7 Tips to Help with Anxious Feelings
Since March 2020 it seems that we have been living in an alternate reality. What first felt like an extended snow day slowly turned into a global pandemic with serious racial injustices happening around our nation.
As summer comes to an end and we are preparing to begin a new academic year, children and parents face new worries as they make tough decisions to have their child learn remotely from home or follow a hybrid model within their school buildings.
Here are 7 tips to help with anxious feelings, for kids (and adults!).
1. Know what the feeling looks like and feels like. Anxiety in children can show up as anger, lack of focus, defiance and difficulty sleeping. It is important to understand what takes place in one’s body when feeling anxious so it is easily identifiable the next time.
2. Practice Coping Skills. Practicing various mindfulness strategies and coping skills when kids are not feeling anxious helps them develop the tools for when they need to use these skills. Free to Be Mindful’s Mindfulness Classes for Kids help with this. Weekly classes are FREE and virtual for everyone’s convenience.
3. Positive Mindset. Practicing gratitude and initial positive thinking every day helps children notice the good things that are happening - and not just their anxious thoughts. Read more about implementing mindful gratitude here.
4. Visualization. Help your child picture positive settings and take steps on how they can be successful in the situation. Role-playing situations that seem challenging can also be beneficial.
5. Positive Affirmations. Help your child identify positive statements they can repeat to themselves every day. These statements can increase their confidence to try things which may challenge them. Some examples can include, “I am smart and kind.” “I can do hard things.”
6. Face Fears. Avoiding situations that don’t feel good reinforces avoidance as a coping mechanism. This can be a challenge when a child is school avoidant, for example, but it is necessary to face fears. Provide your child with emotional support as you try tough situations together. When necessary, elicit the support of school and mental health professionals as well.
7. Feel Success. Help your child identify and experience success in areas they enjoy. Building confidence in some areas can help with others. Also, celebrate the small wins as children take baby steps toward success in the area which challenges them.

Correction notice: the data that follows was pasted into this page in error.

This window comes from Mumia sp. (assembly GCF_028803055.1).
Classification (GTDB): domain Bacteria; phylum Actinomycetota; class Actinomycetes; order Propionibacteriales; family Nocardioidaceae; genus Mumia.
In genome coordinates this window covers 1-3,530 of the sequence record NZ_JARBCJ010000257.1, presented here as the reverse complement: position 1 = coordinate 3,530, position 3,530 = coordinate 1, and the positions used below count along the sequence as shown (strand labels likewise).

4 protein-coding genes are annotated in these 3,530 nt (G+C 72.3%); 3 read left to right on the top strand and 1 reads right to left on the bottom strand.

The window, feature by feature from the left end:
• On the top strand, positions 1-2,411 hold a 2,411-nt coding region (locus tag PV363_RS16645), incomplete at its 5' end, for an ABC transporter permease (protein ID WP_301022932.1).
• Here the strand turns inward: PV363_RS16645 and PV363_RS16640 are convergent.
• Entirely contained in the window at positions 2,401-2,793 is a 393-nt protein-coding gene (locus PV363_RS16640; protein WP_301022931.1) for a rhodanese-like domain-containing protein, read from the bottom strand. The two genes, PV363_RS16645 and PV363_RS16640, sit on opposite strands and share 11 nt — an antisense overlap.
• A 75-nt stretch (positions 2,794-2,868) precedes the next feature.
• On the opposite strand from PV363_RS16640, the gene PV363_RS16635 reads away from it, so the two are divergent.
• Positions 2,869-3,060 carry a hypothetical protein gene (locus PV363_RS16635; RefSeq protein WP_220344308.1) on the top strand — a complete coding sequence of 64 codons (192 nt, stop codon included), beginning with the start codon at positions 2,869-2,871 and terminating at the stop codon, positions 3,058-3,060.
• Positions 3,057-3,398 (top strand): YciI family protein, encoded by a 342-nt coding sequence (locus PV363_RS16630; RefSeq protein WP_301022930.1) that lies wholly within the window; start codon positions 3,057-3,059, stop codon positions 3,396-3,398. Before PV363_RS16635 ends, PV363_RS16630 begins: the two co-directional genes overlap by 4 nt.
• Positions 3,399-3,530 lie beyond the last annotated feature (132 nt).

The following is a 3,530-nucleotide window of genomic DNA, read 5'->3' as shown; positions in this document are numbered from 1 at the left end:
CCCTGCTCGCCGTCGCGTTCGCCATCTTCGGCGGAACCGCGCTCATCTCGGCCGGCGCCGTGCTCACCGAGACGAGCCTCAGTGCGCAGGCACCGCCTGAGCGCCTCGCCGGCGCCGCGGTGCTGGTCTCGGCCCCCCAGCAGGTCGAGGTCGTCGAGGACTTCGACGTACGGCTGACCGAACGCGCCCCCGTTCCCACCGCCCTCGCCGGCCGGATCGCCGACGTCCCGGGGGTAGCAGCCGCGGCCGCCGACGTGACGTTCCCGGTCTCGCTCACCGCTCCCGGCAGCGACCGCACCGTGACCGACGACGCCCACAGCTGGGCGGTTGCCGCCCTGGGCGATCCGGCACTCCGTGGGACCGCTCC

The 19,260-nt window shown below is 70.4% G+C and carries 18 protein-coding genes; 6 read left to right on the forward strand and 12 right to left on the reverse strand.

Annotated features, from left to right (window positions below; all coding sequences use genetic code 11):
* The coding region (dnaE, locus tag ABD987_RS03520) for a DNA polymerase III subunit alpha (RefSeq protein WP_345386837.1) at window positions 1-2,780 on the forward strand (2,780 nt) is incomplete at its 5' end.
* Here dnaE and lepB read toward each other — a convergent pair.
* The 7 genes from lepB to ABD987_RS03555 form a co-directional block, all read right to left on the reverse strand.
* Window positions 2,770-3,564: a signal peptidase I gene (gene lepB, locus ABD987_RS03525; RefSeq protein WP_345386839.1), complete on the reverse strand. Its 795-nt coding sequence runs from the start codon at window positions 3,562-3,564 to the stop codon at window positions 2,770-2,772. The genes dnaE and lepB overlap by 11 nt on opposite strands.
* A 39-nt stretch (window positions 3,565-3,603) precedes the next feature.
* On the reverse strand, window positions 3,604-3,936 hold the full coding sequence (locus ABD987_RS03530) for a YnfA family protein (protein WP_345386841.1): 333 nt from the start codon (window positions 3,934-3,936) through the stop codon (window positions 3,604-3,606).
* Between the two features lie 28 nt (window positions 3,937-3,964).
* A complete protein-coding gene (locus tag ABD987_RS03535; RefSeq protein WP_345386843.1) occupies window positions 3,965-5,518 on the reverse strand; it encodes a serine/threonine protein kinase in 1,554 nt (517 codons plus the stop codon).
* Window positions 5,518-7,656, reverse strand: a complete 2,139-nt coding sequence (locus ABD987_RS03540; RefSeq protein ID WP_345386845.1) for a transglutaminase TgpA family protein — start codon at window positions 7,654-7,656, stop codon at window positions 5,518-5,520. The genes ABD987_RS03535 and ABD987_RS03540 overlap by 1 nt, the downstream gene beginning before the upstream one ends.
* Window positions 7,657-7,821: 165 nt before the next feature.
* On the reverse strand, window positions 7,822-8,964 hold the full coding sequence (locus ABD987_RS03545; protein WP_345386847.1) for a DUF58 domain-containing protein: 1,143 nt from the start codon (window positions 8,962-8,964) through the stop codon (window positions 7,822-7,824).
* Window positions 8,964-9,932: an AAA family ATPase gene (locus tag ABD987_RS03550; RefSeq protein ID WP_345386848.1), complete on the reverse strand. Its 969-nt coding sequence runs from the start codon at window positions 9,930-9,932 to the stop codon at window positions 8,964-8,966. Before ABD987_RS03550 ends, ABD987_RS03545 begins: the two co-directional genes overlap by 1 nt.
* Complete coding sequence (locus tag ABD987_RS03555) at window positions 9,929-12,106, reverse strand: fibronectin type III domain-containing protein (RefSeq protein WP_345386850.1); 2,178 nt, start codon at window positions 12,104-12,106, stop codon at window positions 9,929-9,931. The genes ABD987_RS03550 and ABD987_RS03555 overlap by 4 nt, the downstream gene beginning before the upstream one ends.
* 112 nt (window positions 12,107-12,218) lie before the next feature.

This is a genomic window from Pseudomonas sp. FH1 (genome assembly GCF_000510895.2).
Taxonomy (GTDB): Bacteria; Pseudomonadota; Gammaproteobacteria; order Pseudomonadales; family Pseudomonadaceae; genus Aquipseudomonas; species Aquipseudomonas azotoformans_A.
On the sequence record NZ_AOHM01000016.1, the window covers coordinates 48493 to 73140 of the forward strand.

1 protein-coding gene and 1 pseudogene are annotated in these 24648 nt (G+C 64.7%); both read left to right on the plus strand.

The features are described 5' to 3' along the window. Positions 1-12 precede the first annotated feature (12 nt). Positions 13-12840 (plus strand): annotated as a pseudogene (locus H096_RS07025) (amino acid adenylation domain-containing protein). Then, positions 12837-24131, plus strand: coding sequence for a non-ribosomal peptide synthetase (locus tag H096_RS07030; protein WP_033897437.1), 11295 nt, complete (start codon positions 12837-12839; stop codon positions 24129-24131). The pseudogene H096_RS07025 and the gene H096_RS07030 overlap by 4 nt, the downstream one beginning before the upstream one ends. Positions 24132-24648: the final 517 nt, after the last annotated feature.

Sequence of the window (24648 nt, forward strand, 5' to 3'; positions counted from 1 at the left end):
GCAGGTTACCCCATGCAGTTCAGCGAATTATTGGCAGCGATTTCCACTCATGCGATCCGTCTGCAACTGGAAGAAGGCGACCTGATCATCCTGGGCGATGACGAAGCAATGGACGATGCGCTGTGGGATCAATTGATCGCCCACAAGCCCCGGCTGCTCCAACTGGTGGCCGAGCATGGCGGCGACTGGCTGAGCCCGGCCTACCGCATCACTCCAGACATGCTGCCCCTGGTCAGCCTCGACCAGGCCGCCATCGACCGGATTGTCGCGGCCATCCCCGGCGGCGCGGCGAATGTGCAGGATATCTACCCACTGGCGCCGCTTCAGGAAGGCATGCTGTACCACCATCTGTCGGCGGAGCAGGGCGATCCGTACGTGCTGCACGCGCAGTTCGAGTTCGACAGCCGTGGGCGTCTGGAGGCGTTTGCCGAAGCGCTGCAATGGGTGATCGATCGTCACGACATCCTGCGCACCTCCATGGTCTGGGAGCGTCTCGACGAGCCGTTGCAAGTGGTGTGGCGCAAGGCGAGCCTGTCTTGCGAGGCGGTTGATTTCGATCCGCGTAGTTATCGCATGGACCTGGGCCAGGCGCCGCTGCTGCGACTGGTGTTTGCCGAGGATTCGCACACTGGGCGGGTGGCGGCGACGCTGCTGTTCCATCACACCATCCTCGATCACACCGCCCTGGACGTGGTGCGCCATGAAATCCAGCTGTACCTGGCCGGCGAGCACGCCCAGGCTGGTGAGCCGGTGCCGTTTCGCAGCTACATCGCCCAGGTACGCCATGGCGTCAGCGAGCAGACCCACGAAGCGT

When speaking about big emotions to children, it can always be more impactful to tie in literature. I personally love New Jersey native, author, illustrator and creator of The Worry Woos, Andi Green. Her book Don’t Feed The WorryBug is relatable to children of all ages. The main character, Wince, faces many worries, and notices that “The WorryBug” keeps growing the more he worries. This continues until he figures out what works and takes a firm stand against The WorryBug. The story helps kids create a strong mindset so they too can conquer their worries.
The Worry Woos are a perfect addition to any home and classroom library, and they are also a great resource for therapists to use with children. I personally highly recommend them! Check them out at https://www.worrywoos.com/.
We - adults and children alike - can all learn from Wince and The Worry Woos as we face a new academic year with new routines and experiences. Experiencing anxious feelings can be very overwhelming. However, working on mindset and practicing coping skills can help a ton for many “big feelings.” Of course, if anxious feelings get in the way of living a life of ease, seeking help from a licensed mental health professional would be beneficial.
Vanessa De Jesus Guzman is an Educator and a Board Certified Licensed Professional Counselor who has worked with children and families for two decades. Vanessa is the owner and CEO of Free to Be Mindful - a private practice located in Ridgefield, New Jersey.
Vanessa is passionate about helping moms, kids and educators with mindful living, mental health and personal growth through efforts including:
Host of the Free to Be Mindful Podcast which provides bite-sized tips and guided meditations to anyone working with kids
Founder of Amiga Moms, a supportive network for 21st century moms offering educational events founded in mindfulness
Public Speaking and Professional Development for parents, educators and young adults on topics such as mindfulness, building healthy relationships with kids, self care, mental health and more.